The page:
“What was it about?”
“You, me, us, them, everything.”
He shrugged. The habit of answering questions with questions had become an unavoidable means of delaying the inevitable; like a firing squad composed of octogenarians, death came slowly, understanding even more slowly.
“They know so much and so little,” he said quietly.
“Your father,” he replied. “I’ve never respected anyone as much as I respect him. When we disagree we do so gently, it’s his nature. But your mom…”
‘Has she upset you?”
“No, she shocked me. Before I left to meet you she hugged me and called me ‘son.’”
“Your mother kissed my cheek and claimed me as a son.”
“That’s wonderful!” His wife said with a smile reminiscent of her father’s broad grin.
“That’s a maelstrom of emotion,” he mused. “Amazing…”
His thoughts coiled, flexed and relaxed as easily as a cat that had found a sill to sun itself. Now, three hours distant from his in-laws small house, his thoughts pursued him.
She sat next to him on the edge of the bed, the two of them silent as the bustling staff of the hotel prepared rooms, washed linens, greeted guests and served Asian cuisine in the dining room. Perpetually busy, always smiling.
He held her hand absently.
“I love you,” he said.
“You do?” His wife asked in a mocking tone.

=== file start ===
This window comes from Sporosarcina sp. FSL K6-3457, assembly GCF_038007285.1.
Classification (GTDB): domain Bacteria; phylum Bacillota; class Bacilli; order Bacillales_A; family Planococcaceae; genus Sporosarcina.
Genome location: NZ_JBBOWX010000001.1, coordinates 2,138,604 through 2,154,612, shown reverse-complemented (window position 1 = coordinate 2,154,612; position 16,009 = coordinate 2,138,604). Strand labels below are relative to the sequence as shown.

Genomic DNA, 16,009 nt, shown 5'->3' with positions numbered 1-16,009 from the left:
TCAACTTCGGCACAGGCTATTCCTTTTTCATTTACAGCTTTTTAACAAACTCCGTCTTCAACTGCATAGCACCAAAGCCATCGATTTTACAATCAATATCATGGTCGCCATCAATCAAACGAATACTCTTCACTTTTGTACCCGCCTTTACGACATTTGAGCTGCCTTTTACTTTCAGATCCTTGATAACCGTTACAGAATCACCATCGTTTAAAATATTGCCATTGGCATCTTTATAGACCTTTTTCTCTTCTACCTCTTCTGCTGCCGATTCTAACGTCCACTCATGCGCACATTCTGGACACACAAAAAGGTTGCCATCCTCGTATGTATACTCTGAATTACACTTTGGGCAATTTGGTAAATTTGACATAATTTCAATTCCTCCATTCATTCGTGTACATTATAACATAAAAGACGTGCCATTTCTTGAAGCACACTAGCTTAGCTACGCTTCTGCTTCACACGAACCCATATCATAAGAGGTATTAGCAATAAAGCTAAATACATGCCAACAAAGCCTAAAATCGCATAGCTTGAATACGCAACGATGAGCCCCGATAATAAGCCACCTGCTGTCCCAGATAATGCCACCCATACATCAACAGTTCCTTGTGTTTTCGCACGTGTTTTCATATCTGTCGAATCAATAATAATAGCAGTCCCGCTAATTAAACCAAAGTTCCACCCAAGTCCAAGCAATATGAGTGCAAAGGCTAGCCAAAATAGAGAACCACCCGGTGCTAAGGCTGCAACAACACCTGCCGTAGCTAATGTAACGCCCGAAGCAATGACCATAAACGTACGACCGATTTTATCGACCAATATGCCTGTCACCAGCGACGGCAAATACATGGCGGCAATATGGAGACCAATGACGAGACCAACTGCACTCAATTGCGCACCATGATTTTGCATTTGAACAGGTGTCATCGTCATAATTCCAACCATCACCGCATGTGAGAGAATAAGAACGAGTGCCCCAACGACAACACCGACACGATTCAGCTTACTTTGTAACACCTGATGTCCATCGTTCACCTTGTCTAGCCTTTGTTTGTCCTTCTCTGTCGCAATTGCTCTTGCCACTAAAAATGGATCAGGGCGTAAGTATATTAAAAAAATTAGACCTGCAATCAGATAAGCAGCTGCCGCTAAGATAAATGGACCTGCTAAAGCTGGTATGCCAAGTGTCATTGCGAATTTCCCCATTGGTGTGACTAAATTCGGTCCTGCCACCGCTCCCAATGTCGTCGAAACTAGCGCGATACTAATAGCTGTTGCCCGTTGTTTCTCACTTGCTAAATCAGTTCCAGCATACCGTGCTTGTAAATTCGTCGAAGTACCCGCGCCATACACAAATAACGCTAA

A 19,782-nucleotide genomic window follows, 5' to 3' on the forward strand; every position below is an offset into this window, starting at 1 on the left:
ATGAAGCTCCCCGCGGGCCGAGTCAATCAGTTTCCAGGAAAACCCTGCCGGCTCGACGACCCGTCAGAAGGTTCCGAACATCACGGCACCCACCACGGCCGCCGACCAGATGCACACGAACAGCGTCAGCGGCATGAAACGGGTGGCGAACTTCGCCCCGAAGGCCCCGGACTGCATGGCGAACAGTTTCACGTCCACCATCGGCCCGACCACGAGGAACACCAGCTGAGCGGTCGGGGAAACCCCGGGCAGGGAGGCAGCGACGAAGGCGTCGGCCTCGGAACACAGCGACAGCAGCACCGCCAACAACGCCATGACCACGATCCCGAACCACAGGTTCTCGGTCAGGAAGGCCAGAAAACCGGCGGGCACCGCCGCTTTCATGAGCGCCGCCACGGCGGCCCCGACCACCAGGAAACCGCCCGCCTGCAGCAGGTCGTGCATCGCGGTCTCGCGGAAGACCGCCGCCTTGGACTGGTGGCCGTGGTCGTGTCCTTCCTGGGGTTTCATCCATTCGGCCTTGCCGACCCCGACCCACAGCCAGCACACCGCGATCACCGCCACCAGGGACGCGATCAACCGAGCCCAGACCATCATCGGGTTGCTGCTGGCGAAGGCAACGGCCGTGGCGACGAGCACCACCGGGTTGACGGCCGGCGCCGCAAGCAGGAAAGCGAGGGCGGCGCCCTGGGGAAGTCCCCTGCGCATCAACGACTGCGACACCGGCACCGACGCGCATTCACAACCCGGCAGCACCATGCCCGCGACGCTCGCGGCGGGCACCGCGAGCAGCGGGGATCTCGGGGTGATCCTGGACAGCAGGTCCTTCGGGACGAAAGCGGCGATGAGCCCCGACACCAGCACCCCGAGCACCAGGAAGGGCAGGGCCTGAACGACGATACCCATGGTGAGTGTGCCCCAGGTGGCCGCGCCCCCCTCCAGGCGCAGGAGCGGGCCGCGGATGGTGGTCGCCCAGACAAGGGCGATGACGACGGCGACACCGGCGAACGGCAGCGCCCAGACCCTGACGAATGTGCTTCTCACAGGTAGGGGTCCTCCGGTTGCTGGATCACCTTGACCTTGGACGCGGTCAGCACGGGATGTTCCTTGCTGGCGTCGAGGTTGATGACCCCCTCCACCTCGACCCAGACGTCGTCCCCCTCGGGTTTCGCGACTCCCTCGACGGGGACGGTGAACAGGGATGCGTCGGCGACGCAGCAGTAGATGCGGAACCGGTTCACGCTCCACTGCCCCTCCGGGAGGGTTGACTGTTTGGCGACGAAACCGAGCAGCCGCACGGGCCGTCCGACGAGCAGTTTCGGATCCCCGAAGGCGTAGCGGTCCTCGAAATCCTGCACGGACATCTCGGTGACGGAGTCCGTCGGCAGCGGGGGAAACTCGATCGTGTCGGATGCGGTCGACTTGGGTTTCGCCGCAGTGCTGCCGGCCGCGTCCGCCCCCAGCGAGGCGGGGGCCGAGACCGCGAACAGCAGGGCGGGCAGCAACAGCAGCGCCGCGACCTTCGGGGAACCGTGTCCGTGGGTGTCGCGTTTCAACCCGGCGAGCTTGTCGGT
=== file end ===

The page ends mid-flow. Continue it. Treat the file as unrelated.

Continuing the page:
“Of course,” he said.
“You’re not saying that because you should? Because we’re married?”
“Hm,” she considered the declaration carefully, as if weighing its value against that of a precious stone.
“I’ve always thought you were beautiful,” he said.
“If you say that again you’ll embarrass me,” she smiled.
“She turned toward him slowly and took his hand.
“If you tell me I’m beautiful you’ll embarrass me,” she repeated firmly.
“Why should that embarrass you?” He asked.
“Because if I’m lovely, your touch should tell me so. Not your words.”
“I see. We’re books then and love and beauty are forms of Braille?”
“Of course. And unread books yield no secrets.”
“Oh,” he exhaled as the mystery of their marriage crept slowly back into his bones. His thoughts began to chase the memories huddled in the corners of his soul. Like mice, they scurried from the light.
“Is this a new language we’re about to learn? He asked breathlessly.
“Hush,” the soft voice warned as the mirror of the inner kingdom convulsed and he was swallowed whole.
The old man sat, sipping tea, as the workers wrestled the precious cargo from the truck and deposited it in the house. He smiled, pleased with himself, as he surveyed what would soon be the island of another culture nestled in their home. For as long as his daughter and son-in-law cared to claim it, and as often as they cared to visit, this marriage chamber would remain to welcome them in its way own way, and theirs.
“Smooth enough,” he affirmed, nodding at the rough stones that adorned the walk like slices of glass on gravel.
“Clean enough,” he thought as the red clay at the gate, packed tight as asphalt, was swept of twigs and leaves and the tiled floor gleamed seraphic white.
“Good enough,” he concluded, as the new bed and its magnificent headboard teetered on the ancient truck in the narrow drive, waiting to be placed in the hallowed room.
“May you be blessed with believing above knowing,” the elder silently prayed, wiping tears from his eyes. “Blessed be.”